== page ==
This book is told from the perspective of Pamela Who served during the world war 2 as a Wren and from her granddaughter, Julia who learns of her grandmothers past and was unaware of her secret service during the war. The story transitions easily between the two and is very easy to follow. I have to say that I much more enjoyed Pamela‘s story than Julia‘s. Julia was a bit annoying to me as a character. There is of course a mystery and some plot twist. Overall a good historical fiction/romance.

Thanks to Netgalley for my advanced reader copy.
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A time slip novel set during World War Two and the present day. Very well described characters who bring the story to life, a good read.
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I had really high hopes for The Girl from Bletchley Park but it let me down a bit I'm sorry to say. The title gave me expectations of a really interesting WW2 story surrounded in complex codes and translations, but the real amount of WW2 in the plot was low. I liked both main characters Pam and Julie, but their lives didn't intersect as much as they could have. Julie was interested in the past, but her current life problems overtook the WW2 aspect. Julie's story could be in a different book with a different plot line, her issues could entertain a different type of reader - just not one looking for interesting WW2 action! Thank you NetGalley & Harper Collins UK for this advanced copy. I wanted to love it but it feel a bit short.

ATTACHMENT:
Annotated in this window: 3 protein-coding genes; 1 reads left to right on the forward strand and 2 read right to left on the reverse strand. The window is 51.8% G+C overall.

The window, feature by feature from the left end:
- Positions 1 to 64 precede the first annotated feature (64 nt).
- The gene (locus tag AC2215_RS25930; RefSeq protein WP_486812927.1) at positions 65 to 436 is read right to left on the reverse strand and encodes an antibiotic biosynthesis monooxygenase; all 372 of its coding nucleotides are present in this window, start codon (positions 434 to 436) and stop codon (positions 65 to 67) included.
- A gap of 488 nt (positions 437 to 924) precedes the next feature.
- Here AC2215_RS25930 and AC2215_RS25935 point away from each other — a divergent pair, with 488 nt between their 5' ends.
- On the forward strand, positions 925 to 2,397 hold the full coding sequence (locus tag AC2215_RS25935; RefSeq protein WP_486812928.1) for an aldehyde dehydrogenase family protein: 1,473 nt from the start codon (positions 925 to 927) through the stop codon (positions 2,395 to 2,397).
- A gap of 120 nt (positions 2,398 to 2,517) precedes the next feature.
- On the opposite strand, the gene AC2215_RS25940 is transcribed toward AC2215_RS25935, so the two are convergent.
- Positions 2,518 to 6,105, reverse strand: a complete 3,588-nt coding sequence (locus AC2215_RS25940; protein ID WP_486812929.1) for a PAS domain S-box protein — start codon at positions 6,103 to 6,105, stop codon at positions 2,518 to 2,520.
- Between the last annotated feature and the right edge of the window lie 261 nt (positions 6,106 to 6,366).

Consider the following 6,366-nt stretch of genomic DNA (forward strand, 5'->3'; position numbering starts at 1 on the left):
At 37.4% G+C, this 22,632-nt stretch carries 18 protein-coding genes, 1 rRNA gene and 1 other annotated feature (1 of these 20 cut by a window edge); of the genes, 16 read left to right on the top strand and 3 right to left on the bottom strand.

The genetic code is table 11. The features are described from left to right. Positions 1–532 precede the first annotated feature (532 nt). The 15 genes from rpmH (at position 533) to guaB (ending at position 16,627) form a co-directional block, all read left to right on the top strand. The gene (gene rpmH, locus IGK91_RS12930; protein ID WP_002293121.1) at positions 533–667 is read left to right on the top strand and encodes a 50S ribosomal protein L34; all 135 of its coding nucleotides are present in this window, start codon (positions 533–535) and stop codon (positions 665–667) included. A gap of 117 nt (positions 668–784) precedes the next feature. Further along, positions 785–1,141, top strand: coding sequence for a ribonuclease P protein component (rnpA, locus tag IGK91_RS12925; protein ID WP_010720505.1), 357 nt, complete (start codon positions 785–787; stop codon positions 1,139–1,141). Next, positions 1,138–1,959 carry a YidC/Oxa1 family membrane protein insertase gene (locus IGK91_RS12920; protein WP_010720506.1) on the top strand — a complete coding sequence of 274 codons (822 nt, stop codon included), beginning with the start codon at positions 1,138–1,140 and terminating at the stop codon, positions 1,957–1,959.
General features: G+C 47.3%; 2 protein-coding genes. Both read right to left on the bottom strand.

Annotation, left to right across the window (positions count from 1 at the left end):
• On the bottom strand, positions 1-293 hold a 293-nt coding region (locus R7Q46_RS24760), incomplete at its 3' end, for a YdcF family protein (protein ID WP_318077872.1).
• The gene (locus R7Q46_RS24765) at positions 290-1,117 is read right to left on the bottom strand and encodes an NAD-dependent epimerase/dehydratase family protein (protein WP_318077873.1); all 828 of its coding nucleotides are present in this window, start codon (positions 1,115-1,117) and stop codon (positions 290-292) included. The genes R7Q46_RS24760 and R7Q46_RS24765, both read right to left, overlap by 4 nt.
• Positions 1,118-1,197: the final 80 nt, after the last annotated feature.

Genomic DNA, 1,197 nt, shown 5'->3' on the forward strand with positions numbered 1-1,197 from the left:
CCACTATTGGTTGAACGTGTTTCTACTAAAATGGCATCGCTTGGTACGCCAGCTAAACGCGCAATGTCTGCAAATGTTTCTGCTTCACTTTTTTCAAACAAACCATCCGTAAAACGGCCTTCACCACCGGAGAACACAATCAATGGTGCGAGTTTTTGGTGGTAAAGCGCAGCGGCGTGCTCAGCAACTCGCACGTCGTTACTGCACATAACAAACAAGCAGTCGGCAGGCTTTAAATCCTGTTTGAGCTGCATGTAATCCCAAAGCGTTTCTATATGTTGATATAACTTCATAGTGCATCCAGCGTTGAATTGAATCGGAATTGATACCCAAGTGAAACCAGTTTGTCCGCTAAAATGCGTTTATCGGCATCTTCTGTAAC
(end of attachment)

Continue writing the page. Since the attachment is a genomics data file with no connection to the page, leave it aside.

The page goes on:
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This book was very interesting and well written. I really enjoyed it and read it in under 24 hours. The plot kept me on my toes and I felt so bad for Julia
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Ideally I would give this one 3.5. I'm not a big fan of dual timeline books as there's inevitably one which I prefer and it really annoys me when that storyline is left hanging and the action switches to and fro.
Julia is a successful businesswoman and mother, with a less than helpful husband. The tale is really predictable. When Julia discovers that her grandmother had been at Bletchley Park during the war, doing something 'hush hush' she's amazed. Her grandmother Pamela had never spoken of her time there.  Pamela's story is told through old journals and letters that had been found by Julia's brother.  There are some similarities or echoes between the stories of both women who have been betrayed by their partners. This is a well-written book and the author portrays Bletchley Park well, she has obviously visited the place - as I have.